Turks Flock to Tor after Government Blocked Popular Social Media Sites

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Turkish government has blocked a widely shared method of circumventing its recently imposed ban on the social media network.

The hard-fought censorship battle going on between the Turkish government and its citizens is still raging as Turkish citizens are finding more and more ways to avoid the government’s measures to stop them from accessing social media sites.

So far, Turkey has banned over 100,000 sites including Twitter, Facebook, and YouTube, leaving its enterprising citizens to seek new ways to let their voices be heard on a global scale.

Widespread Social Media Ban Still Ongoing

The Turks are without a doubt a determined bunch because despite the nationwide social media ban, they had still managed to make the #TurkeyBlockedTwitter hashtag rank high on the globally trending list.

Turks achieved this by using special web accessing software such as VPN and now, Tor. We have beginner friendly user guide here 

President Recep Tayyip Erdogan ordered the nationwide censorship on social media sites such as Twitter, Facebook, and YouTube in a bid to silence the online political criticism from activists who were bent on exposing Turkey’s human rights violations to the world.

Your TOR usage is being watched

In addition to all the popular social media sites, the instant messaging platform was also not spared, with popular services such as Skype, WhatsApp, and Telegram being added to the list of banned sites.

Tor and VPNs Take Center Stage as Anti-Censorship Tools

Following the statement of the ban, popular VPNs and Tor have served as the only alternative for users looking to avoid the government’s censorship.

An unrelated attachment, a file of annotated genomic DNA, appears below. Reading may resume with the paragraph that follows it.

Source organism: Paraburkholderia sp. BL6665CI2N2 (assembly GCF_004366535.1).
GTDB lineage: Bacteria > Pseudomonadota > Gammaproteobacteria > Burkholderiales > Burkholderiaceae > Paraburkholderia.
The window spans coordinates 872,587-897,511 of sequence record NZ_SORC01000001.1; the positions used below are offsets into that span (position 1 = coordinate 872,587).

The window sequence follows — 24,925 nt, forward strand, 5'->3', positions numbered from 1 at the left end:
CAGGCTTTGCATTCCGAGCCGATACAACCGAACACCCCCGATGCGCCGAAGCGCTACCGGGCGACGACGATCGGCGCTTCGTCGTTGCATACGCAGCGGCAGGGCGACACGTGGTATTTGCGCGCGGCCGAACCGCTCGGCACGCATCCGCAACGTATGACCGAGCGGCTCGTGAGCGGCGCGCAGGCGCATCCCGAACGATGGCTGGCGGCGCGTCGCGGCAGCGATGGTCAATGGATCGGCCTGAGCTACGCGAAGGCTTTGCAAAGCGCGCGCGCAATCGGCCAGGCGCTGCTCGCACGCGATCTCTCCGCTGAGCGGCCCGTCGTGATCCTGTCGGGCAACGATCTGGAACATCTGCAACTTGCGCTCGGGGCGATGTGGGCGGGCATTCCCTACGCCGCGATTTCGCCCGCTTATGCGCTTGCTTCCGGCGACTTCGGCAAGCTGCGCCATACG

Tor has seen notably increased usage in Turkey, with the figures showing that close to 10,000 people have begun using the anonymizing web software.

According to certified usage metrics from Tor, their Turkish user base has grown from 18,000 users to 25,000 users since the government initiated the social media ban.

Not one to rely on half-measures, the Turkish president moved to counter the increase of users opting for the censorship circumvention tool, Tor, by ordering Turkish internet providers to block access for Tor and the various VPNs that are being used.

The move has been mildly successful and has hindered a few people from connecting to the internet using Tor.

However, it has countered the situation by providing a method of connection that will make it a lot harder to block its users.

Bridge relays or bridges, provide an alternative connection route that prevents internet providers from knowing whether users are accessing the internet using Tor and thereby, incapable of blocking them out.

ISP’s Censorship Methods Effective

While there is no clear way to tell whether internet providers have successfully managed to block out Tor and a VPN or two, the spike in the usage of Tor bridges and the corresponding decrease in the number of direct connections indicates that their censorship methods are, in fact, effective.

A member of the Tor Project who is also an independent security researcher, Nima Fatemi, explained that the increased usage of Tor bridges does indeed indicate that the government’s censorship, even on direct Tor connections, is working.

She spoke in an online chat with Motherboard and explained how using Tor bridges is a bit more inconvenient than it is to connect directly using Tor.

This showed that connecting directly using Tor was indeed ideal for most users and that Turkish internet providers were using effective censorship methods.

According to Ahmet A. Sabancı, a journalist, and researcher based in Turkey’s capital Istanbul, internet providers are yet to implement their censorship methods.

Due to the fact that VPN usage is still relatively smooth and hitch-free, he believes that they are still planning on how best to execute the government’s orders to ban Tor and VPN usage.

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  1. Anonymous

    Turkey’s cappital is Ankara not Istanbul. fix ur information before posting


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